[Germany]: Ukraina, 1948. Item #1403
107,  pp.: ill. 21x15 cm. In original illustrated wrappers. Rubbed, small tears of the edges (some repaired with tape), small fragments of the spine lost (one repaired with a tape), some soiling, ink signature on the title page, otherwise very good.
In Ukrainian. Very rare. Modernist cover design was likely produced by the artist and architect Evgen Blakitny (pseudonym of Evgen Nakonechny; 1914-1988). The front wrapper blends a fragment of an actor’s portrait with a silhouette of the actor in costume. Nakonechny studied at the Kyiv Art and Industrial School in 1928-1931 under V. Krychevsky, K. Eleva, Klimov, P. Andreev, and V. Obremsky. Later, he enrolled at the Kyiv Art Institute and the Leningrad Academy of Arts. In 1937, he participated in the design of the building of the Verkhovna Rada of the USSR under the guidance of the architect Volodymyr Zabolotny. From the 1930s, Nakonechny took part in Soviet architectural competitions and started to exhibit his paintings in the 1940s. After WWII, he was spotted at a displaced person camp. Nakonechny finally emigrated to the USA in 1949.
A collection of biographical essays about Iosif Hirniak (1895- 1989), an outstanding Ukrainian theater actor, director, and a theorist of Ukrainian theatrical art of the 20th century. The texts were written by the artist Evgen Blakitny and the journalists and critics Iury Dyvnych (pseudonym of Iurii Lavrinenko) and Vasyl Khmuryi.
Iosif Hirniak was born in the Strusov village (Ternopil region, Ukraine) and studied at the Rohatinsky gymnasium in 1911-1914. In 1915, he made his debut on the stage of a Lviv theater. In 1920, Hirniak moved to the Ukrainian SSR. In 1920-1921, he played on the stage of the Franko Theater in Vinnitsia where he met Olympia Dobrovolskaia, a young actress who became his spouse and companion (a picture of them is included). In 1922, he joined the Berezil creative circle. In 1926, Hirniak moved to Kharkiv together with the theater. As an actor, he mainly played comedic and character roles. Iosif got the leading roles in almost all experimental performances of Berezil in 1922-1933. He was imprisoned the next day after Berezil was shut down and the director Les Kurbas was arrested. Hirniak was accused of leading a counter-revolutionary organization together with Kurbas and Datskov. They were all sentenced to forced labor in Uchtpechlag (a labor camp in the Komi Republic). Hirniak managed to return to Ukraine in 1940, reuniting with his wife. After the Great Patriotic War, spouses refused to evacuate to Ashgabat. In 1942, they joined Vladimir Blavatsky in Lviv and created a drama section of the Lviv Opera Theater. Reviving Les Kurbas’ approach, the Lviv theater of 1942-1944 became the center of free Ukrainian theatrical art after ten years of Bolshevik repressions. In 1944, Hirniak and Dobrovolskaia were forced to leave Ukraine. In 1944-1949, they were in exile in Germany and Austria where they headed Ukrainian theatrical troupes and continued to produce, direct, and perform in many Ukrainian and West European plays. In 1949, Hirniak and Dobrovolskaia left for the USA. In 1953-1956, they founded and headed the Ukrainian Theater in the USA, and in 1956-1964 headed the Theater of the Word in New York.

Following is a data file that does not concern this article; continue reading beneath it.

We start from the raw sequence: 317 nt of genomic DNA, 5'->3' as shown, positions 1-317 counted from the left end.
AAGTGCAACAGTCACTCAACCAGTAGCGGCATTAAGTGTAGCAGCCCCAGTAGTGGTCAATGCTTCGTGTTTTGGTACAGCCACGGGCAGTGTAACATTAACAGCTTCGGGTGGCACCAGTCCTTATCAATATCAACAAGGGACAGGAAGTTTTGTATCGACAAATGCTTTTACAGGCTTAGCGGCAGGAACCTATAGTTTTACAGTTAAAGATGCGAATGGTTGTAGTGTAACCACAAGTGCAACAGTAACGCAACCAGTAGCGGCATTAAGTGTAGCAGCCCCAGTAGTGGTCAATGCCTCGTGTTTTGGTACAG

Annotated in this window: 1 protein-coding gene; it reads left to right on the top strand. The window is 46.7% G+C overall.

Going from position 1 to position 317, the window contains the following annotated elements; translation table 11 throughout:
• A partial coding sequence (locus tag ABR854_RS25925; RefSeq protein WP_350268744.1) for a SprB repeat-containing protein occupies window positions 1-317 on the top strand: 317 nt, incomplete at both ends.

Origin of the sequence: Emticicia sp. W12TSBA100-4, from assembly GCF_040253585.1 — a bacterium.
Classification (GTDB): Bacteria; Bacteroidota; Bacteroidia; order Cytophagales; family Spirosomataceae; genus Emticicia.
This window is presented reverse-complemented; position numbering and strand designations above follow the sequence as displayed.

The edition includes a list of roles played by Hirniak in various theaters, including in a GULAG camp. The list is followed by 34 photographs of Hirniak in make-up and costumes. The edition also features Hirniak’s caricature (by Blavatsky) and photo portraits of Hirniak and Kurbas alongside the Berezil collective.
Three of the four contributors mentioned (Hirniak, Lavrinenko, Khmuryi) became victims of the Stalinist repressions. Although published abroad, this book still relates to the executed Ukrainian Renaissance.
Worldcat shows copies located in LoC, Columbia, Yale, Harvard, Stanford, Illinois, Pennsylvania, Minnesota, Washington Universities, NYPL.